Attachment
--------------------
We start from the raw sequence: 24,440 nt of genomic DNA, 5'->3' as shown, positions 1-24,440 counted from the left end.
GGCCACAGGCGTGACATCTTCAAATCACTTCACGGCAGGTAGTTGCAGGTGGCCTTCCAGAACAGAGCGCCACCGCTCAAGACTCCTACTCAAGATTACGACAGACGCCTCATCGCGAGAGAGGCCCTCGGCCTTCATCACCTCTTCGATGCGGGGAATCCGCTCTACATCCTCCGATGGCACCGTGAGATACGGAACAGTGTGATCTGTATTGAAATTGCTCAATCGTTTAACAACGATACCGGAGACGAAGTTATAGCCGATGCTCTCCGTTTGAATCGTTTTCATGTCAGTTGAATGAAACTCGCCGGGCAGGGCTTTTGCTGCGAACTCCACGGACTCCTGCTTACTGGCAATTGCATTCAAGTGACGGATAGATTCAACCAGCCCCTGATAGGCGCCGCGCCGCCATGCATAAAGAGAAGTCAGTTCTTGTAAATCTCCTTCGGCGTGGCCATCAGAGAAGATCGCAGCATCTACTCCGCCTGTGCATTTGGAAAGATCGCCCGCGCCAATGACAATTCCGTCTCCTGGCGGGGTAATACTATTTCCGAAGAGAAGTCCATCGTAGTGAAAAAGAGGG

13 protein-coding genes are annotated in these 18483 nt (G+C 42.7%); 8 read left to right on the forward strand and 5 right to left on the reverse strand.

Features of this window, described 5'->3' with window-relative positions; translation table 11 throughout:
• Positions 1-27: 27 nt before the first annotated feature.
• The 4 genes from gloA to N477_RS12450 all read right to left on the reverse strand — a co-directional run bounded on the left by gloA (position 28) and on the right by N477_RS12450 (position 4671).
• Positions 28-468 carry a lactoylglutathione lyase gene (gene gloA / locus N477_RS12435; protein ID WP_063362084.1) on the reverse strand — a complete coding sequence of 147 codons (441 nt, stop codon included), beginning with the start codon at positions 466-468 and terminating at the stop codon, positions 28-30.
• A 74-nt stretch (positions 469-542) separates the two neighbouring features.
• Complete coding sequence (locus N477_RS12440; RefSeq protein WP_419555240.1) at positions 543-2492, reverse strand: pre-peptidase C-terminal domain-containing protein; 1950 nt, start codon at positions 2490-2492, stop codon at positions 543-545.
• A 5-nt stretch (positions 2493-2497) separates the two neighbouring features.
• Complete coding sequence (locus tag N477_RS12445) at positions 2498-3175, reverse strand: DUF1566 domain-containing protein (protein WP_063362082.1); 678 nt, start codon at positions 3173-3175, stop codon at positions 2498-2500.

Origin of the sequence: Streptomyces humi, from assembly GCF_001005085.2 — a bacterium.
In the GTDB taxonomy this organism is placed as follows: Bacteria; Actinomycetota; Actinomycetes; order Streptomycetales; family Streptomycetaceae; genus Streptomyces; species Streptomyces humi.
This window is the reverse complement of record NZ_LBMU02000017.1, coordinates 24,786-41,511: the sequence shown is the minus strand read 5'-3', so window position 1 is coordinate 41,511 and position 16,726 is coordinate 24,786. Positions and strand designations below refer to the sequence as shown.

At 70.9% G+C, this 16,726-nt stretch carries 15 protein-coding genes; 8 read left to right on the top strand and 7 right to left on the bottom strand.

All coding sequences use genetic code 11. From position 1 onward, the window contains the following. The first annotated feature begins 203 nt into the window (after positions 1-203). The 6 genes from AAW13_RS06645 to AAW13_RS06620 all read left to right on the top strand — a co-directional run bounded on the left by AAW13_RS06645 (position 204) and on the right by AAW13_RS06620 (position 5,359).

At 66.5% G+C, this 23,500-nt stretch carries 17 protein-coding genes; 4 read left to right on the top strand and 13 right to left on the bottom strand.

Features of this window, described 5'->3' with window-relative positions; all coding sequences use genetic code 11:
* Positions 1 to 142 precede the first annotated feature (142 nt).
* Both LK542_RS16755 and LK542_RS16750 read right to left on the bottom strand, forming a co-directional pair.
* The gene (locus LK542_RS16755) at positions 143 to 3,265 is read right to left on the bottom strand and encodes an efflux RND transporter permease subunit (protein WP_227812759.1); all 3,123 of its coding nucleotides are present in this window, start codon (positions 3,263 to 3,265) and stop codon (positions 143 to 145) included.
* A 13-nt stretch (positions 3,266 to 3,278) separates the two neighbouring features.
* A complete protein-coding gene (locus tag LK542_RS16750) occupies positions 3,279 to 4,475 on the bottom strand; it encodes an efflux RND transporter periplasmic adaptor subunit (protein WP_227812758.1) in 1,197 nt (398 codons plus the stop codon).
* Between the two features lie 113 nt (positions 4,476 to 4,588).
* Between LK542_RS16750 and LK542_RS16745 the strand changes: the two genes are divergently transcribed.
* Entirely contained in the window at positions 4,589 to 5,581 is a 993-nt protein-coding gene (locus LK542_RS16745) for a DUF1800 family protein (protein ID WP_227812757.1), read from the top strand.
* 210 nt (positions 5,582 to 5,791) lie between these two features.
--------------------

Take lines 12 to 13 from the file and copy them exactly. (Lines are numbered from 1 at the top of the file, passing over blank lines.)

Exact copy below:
Origin of the sequence: Streptomyces humi, from assembly GCF_001005085.2 — a bacterium.
In the GTDB taxonomy this organism is placed as follows: Bacteria; Actinomycetota; Actinomycetes; order Streptomycetales; family Streptomycetaceae; genus Streptomyces; species Streptomyces humi.